Netting Malaria Project Baseline

Malaria is still a major public health problem in Mozambique. In Mozambique, malaria is endemic and the entire population is at risk of contracting the disease. Malaria is considered the most important public health problem in the country, accounting for 29% of all deaths and 42% of deaths in children less than five years old5. Most of the country has year-round malaria transmission with a seasonal peak during the rainy season from December to April. Although there is a decrease in malaria mortality in recent years, malaria remains one of the main causes of morbidity and mortality. In fact, the 2015 annual report from the Malaria Prevention and Control Program at the Ministry of Health stated that there had been a 6% increase in malaria prevalence since the year prior. The 2015 IMASIDA summary of preliminary data also reported an increase in malaria prevalence. In 2015, the prevalence of malaria in children 6-59 months was 40%, which increased from 35% in 20116. In addition, there is a stark contrast in prevalence among children 6-59 months in rural (47%) and urban areas (19%) and the provinces in the north of the country have higher malaria prevalence and morbidity than the south and central regions.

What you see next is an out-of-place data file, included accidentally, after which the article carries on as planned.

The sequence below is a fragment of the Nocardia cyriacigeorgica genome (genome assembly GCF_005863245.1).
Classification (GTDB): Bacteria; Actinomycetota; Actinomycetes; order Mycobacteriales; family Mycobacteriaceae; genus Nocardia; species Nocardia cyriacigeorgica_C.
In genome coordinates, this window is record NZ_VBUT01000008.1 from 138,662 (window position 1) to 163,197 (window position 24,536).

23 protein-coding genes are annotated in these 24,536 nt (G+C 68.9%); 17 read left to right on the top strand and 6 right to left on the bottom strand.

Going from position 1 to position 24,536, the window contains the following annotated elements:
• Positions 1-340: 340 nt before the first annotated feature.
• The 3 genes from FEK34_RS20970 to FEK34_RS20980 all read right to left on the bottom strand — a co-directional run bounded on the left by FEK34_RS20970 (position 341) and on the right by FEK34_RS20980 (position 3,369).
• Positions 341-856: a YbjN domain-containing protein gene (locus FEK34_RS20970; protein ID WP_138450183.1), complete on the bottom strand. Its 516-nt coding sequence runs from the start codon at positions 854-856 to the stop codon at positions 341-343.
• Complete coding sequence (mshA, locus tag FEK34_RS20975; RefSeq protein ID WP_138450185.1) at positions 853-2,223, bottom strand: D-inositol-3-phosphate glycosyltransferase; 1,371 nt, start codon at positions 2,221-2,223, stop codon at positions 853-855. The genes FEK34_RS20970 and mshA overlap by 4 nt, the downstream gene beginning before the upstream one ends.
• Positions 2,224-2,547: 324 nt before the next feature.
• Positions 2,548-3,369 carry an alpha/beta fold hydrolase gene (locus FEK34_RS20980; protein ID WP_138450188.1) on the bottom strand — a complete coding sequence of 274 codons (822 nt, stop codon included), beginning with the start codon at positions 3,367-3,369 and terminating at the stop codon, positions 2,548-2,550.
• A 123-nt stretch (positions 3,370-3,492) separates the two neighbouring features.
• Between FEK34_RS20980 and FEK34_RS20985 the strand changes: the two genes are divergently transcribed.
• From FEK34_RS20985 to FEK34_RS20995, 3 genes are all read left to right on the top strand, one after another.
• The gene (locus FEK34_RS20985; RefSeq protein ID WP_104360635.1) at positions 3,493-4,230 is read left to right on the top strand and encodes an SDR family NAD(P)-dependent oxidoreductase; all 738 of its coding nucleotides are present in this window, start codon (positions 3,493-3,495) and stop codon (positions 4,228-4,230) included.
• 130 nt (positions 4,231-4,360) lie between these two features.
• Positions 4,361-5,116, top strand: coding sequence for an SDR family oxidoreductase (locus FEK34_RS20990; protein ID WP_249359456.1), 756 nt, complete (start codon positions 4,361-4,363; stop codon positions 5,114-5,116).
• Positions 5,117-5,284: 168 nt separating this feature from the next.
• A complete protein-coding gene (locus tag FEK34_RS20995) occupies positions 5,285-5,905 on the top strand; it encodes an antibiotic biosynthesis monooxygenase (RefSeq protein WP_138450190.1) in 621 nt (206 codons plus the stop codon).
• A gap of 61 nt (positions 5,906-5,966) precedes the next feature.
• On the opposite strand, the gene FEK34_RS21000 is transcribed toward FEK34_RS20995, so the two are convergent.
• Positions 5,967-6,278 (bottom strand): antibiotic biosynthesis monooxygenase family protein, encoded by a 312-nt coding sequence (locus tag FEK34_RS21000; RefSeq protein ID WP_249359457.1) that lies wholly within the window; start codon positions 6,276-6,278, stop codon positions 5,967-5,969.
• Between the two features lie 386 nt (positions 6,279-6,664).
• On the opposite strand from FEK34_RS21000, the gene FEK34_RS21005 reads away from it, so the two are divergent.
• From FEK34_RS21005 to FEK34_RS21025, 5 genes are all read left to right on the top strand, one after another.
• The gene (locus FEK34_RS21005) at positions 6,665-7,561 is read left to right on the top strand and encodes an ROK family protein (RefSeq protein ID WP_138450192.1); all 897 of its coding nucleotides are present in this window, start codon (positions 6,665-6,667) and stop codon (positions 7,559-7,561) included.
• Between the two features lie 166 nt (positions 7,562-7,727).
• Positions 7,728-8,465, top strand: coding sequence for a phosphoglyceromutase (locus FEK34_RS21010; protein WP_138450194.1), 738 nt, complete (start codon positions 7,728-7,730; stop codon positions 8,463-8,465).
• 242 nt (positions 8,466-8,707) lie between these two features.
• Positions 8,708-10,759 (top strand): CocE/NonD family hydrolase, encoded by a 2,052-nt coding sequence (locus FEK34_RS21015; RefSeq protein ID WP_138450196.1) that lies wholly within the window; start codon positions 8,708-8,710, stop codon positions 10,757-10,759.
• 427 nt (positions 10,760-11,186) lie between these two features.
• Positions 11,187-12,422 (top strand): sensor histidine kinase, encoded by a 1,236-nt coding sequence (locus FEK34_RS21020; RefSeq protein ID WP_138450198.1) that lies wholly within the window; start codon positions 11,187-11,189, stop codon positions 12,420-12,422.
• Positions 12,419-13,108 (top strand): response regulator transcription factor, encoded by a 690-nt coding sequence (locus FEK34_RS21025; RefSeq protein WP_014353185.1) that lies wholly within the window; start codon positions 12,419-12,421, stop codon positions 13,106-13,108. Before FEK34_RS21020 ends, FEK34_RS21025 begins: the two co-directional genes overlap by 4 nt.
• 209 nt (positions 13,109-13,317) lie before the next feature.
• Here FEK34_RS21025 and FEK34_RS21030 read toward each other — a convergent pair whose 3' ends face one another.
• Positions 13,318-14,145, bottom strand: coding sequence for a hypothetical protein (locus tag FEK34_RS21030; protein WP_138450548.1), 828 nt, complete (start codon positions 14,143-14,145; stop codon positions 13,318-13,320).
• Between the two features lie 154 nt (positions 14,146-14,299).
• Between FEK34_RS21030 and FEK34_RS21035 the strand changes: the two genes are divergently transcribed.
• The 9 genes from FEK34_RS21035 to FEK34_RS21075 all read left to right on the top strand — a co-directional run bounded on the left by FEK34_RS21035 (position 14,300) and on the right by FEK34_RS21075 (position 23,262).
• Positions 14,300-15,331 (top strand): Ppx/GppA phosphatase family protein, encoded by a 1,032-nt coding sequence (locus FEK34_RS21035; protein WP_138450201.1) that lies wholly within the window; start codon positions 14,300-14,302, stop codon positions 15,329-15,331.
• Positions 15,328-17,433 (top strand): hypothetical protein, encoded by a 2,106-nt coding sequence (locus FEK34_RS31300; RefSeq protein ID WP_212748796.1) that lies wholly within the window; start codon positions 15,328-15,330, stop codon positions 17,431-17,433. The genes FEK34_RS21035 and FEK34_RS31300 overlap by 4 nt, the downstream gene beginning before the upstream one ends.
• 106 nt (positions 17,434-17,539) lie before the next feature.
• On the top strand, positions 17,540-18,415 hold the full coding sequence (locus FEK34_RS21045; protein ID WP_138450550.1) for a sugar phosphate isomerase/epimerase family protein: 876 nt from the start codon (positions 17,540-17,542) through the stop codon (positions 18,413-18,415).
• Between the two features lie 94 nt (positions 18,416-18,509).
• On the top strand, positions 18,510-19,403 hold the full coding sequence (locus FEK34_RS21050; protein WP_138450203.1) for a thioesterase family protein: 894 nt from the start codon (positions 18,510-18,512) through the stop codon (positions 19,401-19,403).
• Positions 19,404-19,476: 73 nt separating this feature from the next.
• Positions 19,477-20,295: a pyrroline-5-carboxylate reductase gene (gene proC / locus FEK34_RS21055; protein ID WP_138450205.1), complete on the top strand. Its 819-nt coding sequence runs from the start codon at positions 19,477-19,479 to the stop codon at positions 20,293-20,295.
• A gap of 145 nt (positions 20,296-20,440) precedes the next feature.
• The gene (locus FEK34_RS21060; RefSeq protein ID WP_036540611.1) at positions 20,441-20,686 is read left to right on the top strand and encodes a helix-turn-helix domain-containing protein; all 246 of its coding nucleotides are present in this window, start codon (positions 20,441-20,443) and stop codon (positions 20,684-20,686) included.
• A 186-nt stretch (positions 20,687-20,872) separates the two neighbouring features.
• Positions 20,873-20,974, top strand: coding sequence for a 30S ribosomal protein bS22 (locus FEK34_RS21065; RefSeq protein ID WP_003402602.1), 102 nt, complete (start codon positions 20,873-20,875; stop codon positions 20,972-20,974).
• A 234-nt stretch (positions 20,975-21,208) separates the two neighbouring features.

Nampula Province is one of the most populated provinces in Mozambique and characteristically has a high burden of disease and poverty. It has a high prevalence of malaria with 291 cases per 100,000 people7, and in 2015 it was the province with the highest increase in malaria incidence.

“Netting Malaria” is a project managed by N’weti funded by Comic Relief to combat the high prevalence and high mortality of malaria in Nampula province, specifically in the districts of Nampula and Ribáué. The goal of the project is to increase the demand for and quality of primary health care in communities affected by malaria, increase knowledge of malaria causes, symptoms and prevention measures and to increase positive health seeking behavior. The specific expected outcomes of the project are:

• Increased communities’knowledge and awareness on malaria prevention, diagnosis, treatment, febrile illnesses and health rights;

• Increased uptake of and access to health services for diagnosis, treatment of malaria and febrile illnesses and;

• Increased citizens’ demand for quality health services and accountability by health providers.

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